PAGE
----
The other day, in 100-degree weather and without the comfort of shade, I was sweating like a fugitive on the basketball court. I was playing against a former high school teammate. We hadn’t played together in nearly a decade — and I swear there were two guys sitting comfortably under a large tree hoping for a story to tell.
We played for about 45 minutes, but it felt like several hours. We took breaks whenever possible. We grabbed our water bottles whenever possible. And we never denied one’s desire to sit underneath the trees whenever possible.
We felt slow and hot.
What made the situation even more impossible to accept was that we were playing with my teenage nephew, who’s probably at the peak of his athleticism. He didn’t sweat much. In fact, he had on two layers of clothing, saying that the extra shirt prevented him from sweating so much.
This is where I need to make a confession: I’m trying to reclaim my youth. Not the part that involves the prom or pimples or parties. I’m referring to reclaiming my athleticism, to recapture the enthusiasm I had when it came to just being an active human being. I’m trying. I really am. But it’s difficult when you’re older and all you want to do is watch TV with a soda to sip on during commercial breaks.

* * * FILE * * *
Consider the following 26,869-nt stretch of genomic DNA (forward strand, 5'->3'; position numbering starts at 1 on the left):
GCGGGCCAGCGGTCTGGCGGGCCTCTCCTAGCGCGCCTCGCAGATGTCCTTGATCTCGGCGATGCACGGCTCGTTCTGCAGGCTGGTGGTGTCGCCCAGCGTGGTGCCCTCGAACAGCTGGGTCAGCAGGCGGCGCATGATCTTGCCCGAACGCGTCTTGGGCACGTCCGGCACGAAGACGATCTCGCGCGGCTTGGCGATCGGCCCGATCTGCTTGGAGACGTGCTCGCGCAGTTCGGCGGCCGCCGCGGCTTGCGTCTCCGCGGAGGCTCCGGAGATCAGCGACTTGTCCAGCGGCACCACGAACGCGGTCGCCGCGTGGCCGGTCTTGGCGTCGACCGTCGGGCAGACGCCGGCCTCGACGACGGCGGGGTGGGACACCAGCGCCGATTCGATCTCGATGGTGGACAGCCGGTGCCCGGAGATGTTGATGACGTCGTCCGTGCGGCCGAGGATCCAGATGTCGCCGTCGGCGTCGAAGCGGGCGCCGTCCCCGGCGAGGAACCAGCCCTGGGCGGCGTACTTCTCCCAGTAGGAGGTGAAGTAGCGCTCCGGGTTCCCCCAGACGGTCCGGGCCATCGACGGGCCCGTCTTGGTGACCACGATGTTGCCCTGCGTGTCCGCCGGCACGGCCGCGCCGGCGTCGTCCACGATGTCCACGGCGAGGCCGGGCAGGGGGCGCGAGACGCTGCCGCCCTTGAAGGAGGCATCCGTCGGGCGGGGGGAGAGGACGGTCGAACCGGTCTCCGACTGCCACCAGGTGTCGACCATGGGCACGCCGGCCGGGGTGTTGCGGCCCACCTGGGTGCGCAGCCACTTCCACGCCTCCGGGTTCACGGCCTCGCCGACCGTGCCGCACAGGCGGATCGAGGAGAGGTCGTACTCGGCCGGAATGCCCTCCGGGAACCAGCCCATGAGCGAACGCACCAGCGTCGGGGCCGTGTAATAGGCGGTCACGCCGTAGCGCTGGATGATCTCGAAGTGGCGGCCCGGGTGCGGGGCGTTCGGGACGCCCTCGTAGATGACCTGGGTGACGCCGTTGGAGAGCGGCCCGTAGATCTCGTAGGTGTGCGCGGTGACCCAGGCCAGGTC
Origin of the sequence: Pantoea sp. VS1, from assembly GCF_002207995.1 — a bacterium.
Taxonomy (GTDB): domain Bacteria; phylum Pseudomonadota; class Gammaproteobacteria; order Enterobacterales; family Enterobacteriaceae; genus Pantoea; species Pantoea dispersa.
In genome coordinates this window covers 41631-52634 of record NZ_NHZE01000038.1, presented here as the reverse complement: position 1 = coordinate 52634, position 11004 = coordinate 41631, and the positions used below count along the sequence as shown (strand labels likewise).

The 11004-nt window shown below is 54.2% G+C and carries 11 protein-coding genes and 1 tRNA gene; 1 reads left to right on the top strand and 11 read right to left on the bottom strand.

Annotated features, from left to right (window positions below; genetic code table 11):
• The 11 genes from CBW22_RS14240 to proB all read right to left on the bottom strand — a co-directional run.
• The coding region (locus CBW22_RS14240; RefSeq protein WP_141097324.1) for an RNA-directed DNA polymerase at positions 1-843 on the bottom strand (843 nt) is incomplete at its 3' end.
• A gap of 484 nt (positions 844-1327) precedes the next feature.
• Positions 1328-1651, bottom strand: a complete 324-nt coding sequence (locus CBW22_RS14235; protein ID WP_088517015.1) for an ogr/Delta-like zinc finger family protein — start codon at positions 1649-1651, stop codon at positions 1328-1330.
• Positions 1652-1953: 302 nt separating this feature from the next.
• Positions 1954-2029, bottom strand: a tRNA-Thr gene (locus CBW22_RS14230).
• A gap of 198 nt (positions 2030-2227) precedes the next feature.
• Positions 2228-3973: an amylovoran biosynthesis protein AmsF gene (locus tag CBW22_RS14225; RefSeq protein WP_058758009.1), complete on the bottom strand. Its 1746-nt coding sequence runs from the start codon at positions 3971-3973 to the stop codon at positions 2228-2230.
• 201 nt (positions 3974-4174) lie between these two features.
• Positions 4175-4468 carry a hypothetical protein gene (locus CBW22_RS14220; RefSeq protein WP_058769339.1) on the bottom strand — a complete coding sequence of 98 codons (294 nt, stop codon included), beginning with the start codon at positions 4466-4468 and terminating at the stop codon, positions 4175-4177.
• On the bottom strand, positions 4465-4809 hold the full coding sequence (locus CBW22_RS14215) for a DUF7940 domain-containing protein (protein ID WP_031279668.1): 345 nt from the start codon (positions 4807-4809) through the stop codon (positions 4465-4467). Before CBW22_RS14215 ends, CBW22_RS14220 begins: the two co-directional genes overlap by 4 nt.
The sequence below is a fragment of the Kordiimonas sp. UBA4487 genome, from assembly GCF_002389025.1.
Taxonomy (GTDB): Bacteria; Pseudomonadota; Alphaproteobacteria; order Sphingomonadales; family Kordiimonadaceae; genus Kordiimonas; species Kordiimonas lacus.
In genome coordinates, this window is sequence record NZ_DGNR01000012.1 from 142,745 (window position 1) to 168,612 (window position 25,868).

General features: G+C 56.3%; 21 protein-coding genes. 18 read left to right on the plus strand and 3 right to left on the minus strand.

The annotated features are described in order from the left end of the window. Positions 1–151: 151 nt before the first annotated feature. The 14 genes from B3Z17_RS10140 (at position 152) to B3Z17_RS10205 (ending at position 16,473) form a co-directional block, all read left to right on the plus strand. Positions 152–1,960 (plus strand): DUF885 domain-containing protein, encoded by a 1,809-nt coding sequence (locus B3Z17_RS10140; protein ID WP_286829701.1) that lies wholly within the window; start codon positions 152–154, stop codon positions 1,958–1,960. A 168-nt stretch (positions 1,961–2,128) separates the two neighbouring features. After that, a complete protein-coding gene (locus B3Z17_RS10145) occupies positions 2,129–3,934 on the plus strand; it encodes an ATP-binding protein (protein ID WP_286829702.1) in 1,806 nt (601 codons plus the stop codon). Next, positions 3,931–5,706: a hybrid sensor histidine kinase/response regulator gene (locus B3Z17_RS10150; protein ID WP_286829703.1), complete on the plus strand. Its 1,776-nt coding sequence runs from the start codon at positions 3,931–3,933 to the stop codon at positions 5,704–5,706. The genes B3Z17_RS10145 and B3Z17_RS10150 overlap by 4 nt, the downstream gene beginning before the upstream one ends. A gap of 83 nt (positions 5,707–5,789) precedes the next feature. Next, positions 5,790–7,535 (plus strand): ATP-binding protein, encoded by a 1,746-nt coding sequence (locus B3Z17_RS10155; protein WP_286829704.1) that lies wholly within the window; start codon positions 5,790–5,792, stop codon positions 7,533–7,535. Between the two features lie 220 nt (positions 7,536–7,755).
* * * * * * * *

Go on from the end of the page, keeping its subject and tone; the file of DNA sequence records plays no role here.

I remember being youthful and active. I remember waking up before 7 a.m., not taking a nap all day and going to bed with a huge smile — knowing I had accomplished as much as I could. Because in between those hours, I was doing things. Extraordinary things. I ran the mile in six minutes. I played a game of flag football during lunch. I stayed awake during my classes. I did suicide drills during practices. And I would sleep it off, only to do it again starting the next morning.
I still try to get the most out of each day, but it takes work. It doesn’t come naturally. I need to plan my day and, sometimes, my naps. It takes a lot of work. It’s not easy. But I try — and that’s all I can do.
As I’m getting older, I feel like I’m getting slower.
As I’m getting slower, I feel like I’m getting too comfortable.
But I’m trying. I really am.
Back to the pickup basketball game ... It was myself and my nephew versus my friend and his brother. It was the hottest point of the day. I lured these guys to play because I thought by this time the trees would provide shade. Instead, it was like playing in Phoenix at 3 p.m.
I tried. I really did, but my nephew was doing all the work.
But one day, he’ll have this feeling, too.
To contact Chhun Sun, e-mail firstname.lastname@example.org or call 634-9141 ext. 2041.